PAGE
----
Organizing life tasks as a project


I suggest tackling life projects the same way we tackle work projects - one bite at a time.


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To finish off the project management series, I suggest tacking life projects the same way we tackle work projects - one bite at a time.

Tasks and to do’s are a huge part of any project and life! Whether you’re implementing a new piece of company software or landscaping your backyard, each project, large or small, should be broken down into tasks.

Here are three tips to help you get started:

Organize your Household Team

A big part of being a project manager is rallying the troops! Different pieces of a project and its tasks are usually performed by many people. Being able to get updates from team members, give them incentives, and do it all respectfully are important factors for the project’s success. Unless you live alone, it is likely that you have your own team of household members who perform and are responsible for different chores.


To Do Lists

Take advantage of lists so nothing is forgotten. Whether you use a paper and pen or an app on your phone, making lists of items you need from the store, clothing you need to pack for a trip, or places you need to go on days you’re running errands means you won’t forget anything.

Also, take your time when creating lists and try to think of related items. If you are creating a packing list for your trip, for example, you may jot down ‘dress shoes,’ which should then prompt you to write down ‘dress socks.’ Or, for a grocery list, you may want to buy steaks for the grill, which should then prompt you to pick up a side dish to go with them. Many task management tools, like those we mentioned above, can be used for these simple lists.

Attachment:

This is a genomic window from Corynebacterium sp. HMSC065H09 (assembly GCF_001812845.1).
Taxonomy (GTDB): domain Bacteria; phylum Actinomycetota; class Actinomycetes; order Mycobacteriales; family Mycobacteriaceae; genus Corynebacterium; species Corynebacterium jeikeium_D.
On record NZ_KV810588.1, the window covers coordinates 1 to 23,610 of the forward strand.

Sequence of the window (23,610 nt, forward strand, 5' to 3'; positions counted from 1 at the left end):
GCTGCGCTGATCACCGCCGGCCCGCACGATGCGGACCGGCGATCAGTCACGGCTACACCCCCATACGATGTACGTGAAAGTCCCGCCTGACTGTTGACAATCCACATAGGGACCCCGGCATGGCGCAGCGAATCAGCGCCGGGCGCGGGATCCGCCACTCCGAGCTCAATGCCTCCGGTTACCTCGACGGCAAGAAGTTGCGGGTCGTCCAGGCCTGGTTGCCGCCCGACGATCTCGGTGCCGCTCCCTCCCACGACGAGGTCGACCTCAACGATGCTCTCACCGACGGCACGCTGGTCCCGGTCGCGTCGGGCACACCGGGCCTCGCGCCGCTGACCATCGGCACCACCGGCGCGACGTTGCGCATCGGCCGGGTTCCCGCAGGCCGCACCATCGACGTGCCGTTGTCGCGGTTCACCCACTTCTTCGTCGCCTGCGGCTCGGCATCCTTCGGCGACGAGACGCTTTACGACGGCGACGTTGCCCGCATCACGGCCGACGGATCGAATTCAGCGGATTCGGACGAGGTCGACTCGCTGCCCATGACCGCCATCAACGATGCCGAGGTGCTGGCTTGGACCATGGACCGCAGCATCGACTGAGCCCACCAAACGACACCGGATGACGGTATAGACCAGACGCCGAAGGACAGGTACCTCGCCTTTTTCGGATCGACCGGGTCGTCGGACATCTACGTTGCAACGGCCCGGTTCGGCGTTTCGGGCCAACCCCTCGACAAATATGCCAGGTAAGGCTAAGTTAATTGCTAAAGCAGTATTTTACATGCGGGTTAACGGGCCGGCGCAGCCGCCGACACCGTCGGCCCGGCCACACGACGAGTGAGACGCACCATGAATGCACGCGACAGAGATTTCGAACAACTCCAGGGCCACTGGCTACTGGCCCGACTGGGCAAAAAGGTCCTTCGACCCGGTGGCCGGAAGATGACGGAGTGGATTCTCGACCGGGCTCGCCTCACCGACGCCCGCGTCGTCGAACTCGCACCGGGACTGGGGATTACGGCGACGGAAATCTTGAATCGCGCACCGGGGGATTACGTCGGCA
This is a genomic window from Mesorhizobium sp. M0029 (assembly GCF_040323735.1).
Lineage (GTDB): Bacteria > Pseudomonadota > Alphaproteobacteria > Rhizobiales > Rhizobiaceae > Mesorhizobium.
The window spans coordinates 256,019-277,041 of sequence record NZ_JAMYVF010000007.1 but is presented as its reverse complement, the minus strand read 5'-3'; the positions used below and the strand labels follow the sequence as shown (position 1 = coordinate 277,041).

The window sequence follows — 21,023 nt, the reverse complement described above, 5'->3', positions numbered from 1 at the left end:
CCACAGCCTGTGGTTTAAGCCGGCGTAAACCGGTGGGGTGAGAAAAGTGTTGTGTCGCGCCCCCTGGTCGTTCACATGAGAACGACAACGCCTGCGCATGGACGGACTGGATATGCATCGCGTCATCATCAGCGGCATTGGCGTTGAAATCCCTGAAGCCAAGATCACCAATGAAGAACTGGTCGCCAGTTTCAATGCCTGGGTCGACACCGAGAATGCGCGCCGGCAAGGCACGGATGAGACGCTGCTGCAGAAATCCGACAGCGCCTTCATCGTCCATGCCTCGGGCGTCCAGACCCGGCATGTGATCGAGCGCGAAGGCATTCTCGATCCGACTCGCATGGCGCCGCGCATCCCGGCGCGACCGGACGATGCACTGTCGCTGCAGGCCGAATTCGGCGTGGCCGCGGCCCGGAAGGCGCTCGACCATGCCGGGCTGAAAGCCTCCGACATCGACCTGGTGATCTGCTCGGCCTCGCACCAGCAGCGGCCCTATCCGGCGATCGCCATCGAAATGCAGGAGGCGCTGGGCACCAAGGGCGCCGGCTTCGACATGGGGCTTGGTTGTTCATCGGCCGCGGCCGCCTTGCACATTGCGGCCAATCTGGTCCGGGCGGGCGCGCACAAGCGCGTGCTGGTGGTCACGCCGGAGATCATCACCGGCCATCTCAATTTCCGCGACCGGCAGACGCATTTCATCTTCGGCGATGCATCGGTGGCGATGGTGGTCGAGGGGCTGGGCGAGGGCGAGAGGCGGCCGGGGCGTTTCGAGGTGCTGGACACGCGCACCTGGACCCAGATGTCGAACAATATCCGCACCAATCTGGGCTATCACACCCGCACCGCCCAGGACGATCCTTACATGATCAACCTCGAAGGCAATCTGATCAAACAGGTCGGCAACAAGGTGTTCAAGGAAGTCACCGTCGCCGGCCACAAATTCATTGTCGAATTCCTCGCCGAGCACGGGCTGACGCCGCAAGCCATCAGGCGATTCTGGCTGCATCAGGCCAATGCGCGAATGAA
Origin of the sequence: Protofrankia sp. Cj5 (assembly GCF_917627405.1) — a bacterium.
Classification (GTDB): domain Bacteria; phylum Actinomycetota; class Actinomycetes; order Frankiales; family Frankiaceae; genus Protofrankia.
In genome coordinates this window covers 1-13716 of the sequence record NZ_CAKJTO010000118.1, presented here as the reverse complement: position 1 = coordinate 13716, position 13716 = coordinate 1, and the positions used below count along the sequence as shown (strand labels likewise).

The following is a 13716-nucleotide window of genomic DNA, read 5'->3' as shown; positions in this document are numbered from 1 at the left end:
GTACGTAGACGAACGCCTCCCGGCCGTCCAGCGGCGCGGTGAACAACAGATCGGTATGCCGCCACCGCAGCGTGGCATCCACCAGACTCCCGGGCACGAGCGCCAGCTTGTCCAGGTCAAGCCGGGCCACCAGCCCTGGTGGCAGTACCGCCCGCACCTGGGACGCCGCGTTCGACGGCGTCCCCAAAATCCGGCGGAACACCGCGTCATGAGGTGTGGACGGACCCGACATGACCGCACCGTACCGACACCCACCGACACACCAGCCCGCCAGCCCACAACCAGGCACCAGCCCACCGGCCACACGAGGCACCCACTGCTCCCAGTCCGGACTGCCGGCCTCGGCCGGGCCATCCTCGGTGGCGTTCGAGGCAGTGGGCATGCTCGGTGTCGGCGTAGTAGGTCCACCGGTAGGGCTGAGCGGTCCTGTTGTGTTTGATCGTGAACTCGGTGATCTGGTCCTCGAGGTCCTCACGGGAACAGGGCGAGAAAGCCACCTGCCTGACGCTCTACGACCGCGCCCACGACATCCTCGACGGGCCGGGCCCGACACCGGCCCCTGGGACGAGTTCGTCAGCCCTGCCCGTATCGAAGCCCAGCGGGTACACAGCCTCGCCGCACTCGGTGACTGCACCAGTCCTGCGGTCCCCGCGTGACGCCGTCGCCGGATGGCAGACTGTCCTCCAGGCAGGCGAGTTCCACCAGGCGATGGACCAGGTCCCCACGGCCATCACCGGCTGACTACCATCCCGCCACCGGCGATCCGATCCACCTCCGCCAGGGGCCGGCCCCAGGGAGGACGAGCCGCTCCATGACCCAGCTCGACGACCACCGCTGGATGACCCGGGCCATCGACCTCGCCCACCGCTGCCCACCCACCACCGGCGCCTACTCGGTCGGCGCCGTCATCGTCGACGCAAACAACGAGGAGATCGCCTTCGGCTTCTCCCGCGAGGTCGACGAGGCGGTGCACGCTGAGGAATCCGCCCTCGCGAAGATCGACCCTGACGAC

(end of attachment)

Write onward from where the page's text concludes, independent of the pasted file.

Use Reminders Over Memory

Some people have the most wonderful capability to remember anything and everything. However, this is not common for most. Often, we can remember tasks for the office to be done in the morning more easily than recalling how we need to call the power company in the afternoon. Project Managers may use reminders for obtaining status updates, confirming deadlines, or creating status reports.

Outside the workplace, using reminders keeps us from forgetting to do things, go places, make phone calls, or just about anything you can think of that needs to be done. Even if you happen to remember to make your car payment on the first of every month, having a recurring reminder set up on your mobile device or even jotting it down on your calendar for each month almost guarantees it will never slip your mind.


Ready to get organized?

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jane stoller